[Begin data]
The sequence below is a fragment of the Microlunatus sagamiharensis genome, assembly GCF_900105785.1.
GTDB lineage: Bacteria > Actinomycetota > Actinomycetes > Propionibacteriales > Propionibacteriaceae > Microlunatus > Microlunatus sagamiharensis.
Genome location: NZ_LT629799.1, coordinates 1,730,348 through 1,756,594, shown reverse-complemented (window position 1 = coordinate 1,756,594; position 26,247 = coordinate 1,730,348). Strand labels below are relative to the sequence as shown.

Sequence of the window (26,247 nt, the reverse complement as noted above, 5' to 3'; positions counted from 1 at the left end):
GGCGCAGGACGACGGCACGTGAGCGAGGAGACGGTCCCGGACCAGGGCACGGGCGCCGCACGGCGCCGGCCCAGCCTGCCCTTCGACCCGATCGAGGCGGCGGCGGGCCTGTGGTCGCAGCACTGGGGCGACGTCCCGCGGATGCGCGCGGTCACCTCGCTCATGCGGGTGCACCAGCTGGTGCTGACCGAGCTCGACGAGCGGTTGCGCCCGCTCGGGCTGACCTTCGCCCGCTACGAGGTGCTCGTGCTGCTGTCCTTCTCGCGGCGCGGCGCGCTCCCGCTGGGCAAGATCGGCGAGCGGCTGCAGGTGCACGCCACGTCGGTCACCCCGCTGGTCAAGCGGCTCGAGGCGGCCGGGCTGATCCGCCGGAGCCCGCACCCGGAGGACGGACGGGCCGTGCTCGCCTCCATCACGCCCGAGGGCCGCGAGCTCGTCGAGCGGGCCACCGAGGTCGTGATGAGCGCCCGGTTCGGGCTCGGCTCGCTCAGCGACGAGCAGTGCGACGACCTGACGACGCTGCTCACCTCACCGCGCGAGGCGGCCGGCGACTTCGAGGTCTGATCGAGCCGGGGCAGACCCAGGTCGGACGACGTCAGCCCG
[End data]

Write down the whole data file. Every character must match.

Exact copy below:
The sequence below is a fragment of the Microlunatus sagamiharensis genome, assembly GCF_900105785.1.
GTDB lineage: Bacteria > Actinomycetota > Actinomycetes > Propionibacteriales > Propionibacteriaceae > Microlunatus > Microlunatus sagamiharensis.
Genome location: NZ_LT629799.1, coordinates 1,730,348 through 1,756,594, shown reverse-complemented (window position 1 = coordinate 1,756,594; position 26,247 = coordinate 1,730,348). Strand labels below are relative to the sequence as shown.

Sequence of the window (26,247 nt, the reverse complement as noted above, 5' to 3'; positions counted from 1 at the left end):
GGCGCAGGACGACGGCACGTGAGCGAGGAGACGGTCCCGGACCAGGGCACGGGCGCCGCACGGCGCCGGCCCAGCCTGCCCTTCGACCCGATCGAGGCGGCGGCGGGCCTGTGGTCGCAGCACTGGGGCGACGTCCCGCGGATGCGCGCGGTCACCTCGCTCATGCGGGTGCACCAGCTGGTGCTGACCGAGCTCGACGAGCGGTTGCGCCCGCTCGGGCTGACCTTCGCCCGCTACGAGGTGCTCGTGCTGCTGTCCTTCTCGCGGCGCGGCGCGCTCCCGCTGGGCAAGATCGGCGAGCGGCTGCAGGTGCACGCCACGTCGGTCACCCCGCTGGTCAAGCGGCTCGAGGCGGCCGGGCTGATCCGCCGGAGCCCGCACCCGGAGGACGGACGGGCCGTGCTCGCCTCCATCACGCCCGAGGGCCGCGAGCTCGTCGAGCGGGCCACCGAGGTCGTGATGAGCGCCCGGTTCGGGCTCGGCTCGCTCAGCGACGAGCAGTGCGACGACCTGACGACGCTGCTCACCTCACCGCGCGAGGCGGCCGGCGACTTCGAGGTCTGATCGAGCCGGGGCAGACCCAGGTCGGACGACGTCAGCCCG